In one embodiment of the present invention, a dense, finely-patterned memory structure is placed at the core of a die and will be exposed by the high-precision region of the reticle. Coarse wires and coarse transistors are placed around the core and will be exposed by a lower-precision region of the reticle to switch data, perform I/O, and do light-weight computation.

In one embodiment of the present invention, low-cost (low-density) Proximity Communication regions are placed on the outer coarse region of the reticle. Because Proximity Communication offers high-bandwidth chip-to-chip communication, relatively coarse pads can be fabricated yet still offer sufficient bandwidth for computing purposes.

The increase in feature coarseness when moving from the core of each reticle to the periphery region ideally meets or exceeds the loss of optical focus from the lithographic system. Note that the present invention counteracts the loss of die size due to optical diffusion. This enables fabrication of larger chips; however, the edges of these chips contain coarser features than features found in within the core of the chip.

One embodiment of the present invention introduces a gradual change in the minimum dimension of features as the features are located further from the high-resolution region of the reticle.

One embodiment of the present invention uses large focus-steps at the boundary between the core and the periphery to increase the feature coarseness.

In one embodiment of the present invention, extremely large chips are fabricated by constructing multiple large reticles and imaging them across a wafer or segment of a wafer. These reticles have a dense and focused core, and they have coarse wires at their periphery. By stepping and repeating these reticles such that their coarse wires overlap and intersect, a Wafer-Scale Integration chip can be constructed without having to use separate masks for the cores and for the wires between the cores. For example, FIG. 4 illustrates high-precision reticle cores 402, 404, and 406 connected by low-precision coarse wires 408 in accordance with an embodiment of the present invention.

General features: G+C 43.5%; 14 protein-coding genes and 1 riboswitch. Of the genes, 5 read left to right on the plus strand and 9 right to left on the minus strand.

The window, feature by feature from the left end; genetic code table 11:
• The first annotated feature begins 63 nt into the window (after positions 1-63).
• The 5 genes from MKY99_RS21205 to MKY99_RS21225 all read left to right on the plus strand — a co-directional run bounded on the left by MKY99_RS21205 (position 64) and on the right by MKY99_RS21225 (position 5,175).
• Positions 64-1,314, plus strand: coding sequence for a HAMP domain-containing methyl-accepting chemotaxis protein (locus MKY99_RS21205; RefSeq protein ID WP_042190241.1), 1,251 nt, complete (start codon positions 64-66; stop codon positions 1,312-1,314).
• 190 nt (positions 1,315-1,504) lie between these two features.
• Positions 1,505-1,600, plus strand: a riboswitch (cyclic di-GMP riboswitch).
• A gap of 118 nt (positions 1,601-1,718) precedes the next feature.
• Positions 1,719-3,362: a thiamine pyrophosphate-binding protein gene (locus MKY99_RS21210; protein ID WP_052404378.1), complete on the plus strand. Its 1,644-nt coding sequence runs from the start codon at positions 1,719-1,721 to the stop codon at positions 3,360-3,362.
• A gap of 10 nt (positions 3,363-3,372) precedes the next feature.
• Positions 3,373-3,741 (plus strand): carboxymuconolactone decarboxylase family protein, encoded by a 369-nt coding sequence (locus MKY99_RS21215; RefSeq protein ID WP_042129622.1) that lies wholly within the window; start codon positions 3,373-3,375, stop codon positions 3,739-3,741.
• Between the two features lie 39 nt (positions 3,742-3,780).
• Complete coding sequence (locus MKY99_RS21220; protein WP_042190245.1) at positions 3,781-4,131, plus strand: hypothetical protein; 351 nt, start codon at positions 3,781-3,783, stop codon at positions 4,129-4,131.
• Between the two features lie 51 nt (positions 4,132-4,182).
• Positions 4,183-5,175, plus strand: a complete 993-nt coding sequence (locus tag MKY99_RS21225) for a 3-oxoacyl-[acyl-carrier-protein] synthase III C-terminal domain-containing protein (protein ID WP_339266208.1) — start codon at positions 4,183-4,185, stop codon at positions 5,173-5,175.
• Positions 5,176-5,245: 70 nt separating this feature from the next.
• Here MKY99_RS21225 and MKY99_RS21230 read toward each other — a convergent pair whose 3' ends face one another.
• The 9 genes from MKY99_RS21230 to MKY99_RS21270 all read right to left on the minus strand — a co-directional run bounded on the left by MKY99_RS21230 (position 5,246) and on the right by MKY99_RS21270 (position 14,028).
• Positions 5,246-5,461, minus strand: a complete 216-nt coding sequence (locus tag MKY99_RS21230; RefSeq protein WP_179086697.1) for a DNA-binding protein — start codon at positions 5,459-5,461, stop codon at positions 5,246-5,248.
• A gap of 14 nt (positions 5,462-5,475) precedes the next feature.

FIG. 5 presents a graph illustrating the periodic characteristic of the precision of features across a wafer in accordance with an embodiment of the present invention. The precision is plotted against the x-location on the wafer. Each imaged reticle has its center-of-focus at reticle centers 502. Native technology resolution 504 is the resolution available for the lithographic system using a given wavelength of light. Precision 506 illustrates the periodic characteristic of the precision for different locations on the wafer. Thus, the precision used by the system periodically increases at reticle centers 502 and periodically decreases between reticles.

The differences between high-precision and low-precision regions do not need to be binary as shown in FIG. 5. Because the focus at the very center of an imaged reticle is the sharpest, and it optically “diffuses” when moving radially from the center, a series of components with feature sizes increasing from the finest-possible resolution at the center of the reticle can be fabricated.

FIG. 6 illustrates multiple levels of precision on a reticle in accordance with an embodiment of the present invention. The feature size is plotted against the x-y location on the wafer. It illustrates large feature size 602, previous generation feature size 604, and state of the art feature sizes 606 and 608.

The foregoing descriptions of embodiments of the present invention have been presented only for purposes of illustration and description. They are not intended to be exhaustive or to limit the present invention to the forms disclosed. Accordingly, many modifications and variations will be apparent to practitioners skilled in the art. Additionally, the above disclosure is not intended to limit the present invention. The scope of the present invention is defined by the appended claims.

Patent Citations
Cited PatentFiling datePublication dateApplicantTitle
US6391791 *Jul 27, 1999May 21, 2002Ulvac Coating CorporationDry-etching method and apparatus, photomasks and method for the preparation thereof, and semiconductor circuits and methods for the fabrication thereof
Classifications
U.S. Classification430/5, 430/311
International ClassificationG03F9/00
Cooperative ClassificationG03F1/14, G03F7/70433
European ClassificationG03F7/70J2, G03F1/14
Legal Events
DateCodeEventDescription
Jan 2, 2014FPAYFee payment
Year of fee payment: 4
Feb 16, 2006ASAssignment
Owner name: SUN MICROSYSTEMS, INC., CALIFORNIA
Free format text: ASSIGNMENT OF ASSIGNORS INTEREST;ASSIGNORS:DOUGLAS, DAVID C.;HO, RONALD;DROST, ROBERT J.;REEL/FRAME:017580/0127;SIGNING DATES FROM 20051018 TO 20051202
Free format text: ASSIGNMENT OF ASSIGNORS INTEREST;ASSIGNORS:DOUGLAS, DAVID C.;HO, RONALD;DROST, ROBERT J.;SIGNED BETWEEN 20051018 AND 20051202;REEL/FRAME:17580/127
Owner name: SUN MICROSYSTEMS, INC.,CALIFORNIA
Free format text: ASSIGNMENT OF ASSIGNORS INTEREST;ASSIGNORS:DOUGLAS, DAVID C.;HO, RONALD;DROST, ROBERT J.;SIGNING DATES FROM 20051018 TO 20051202;REEL/FRAME:017580/0127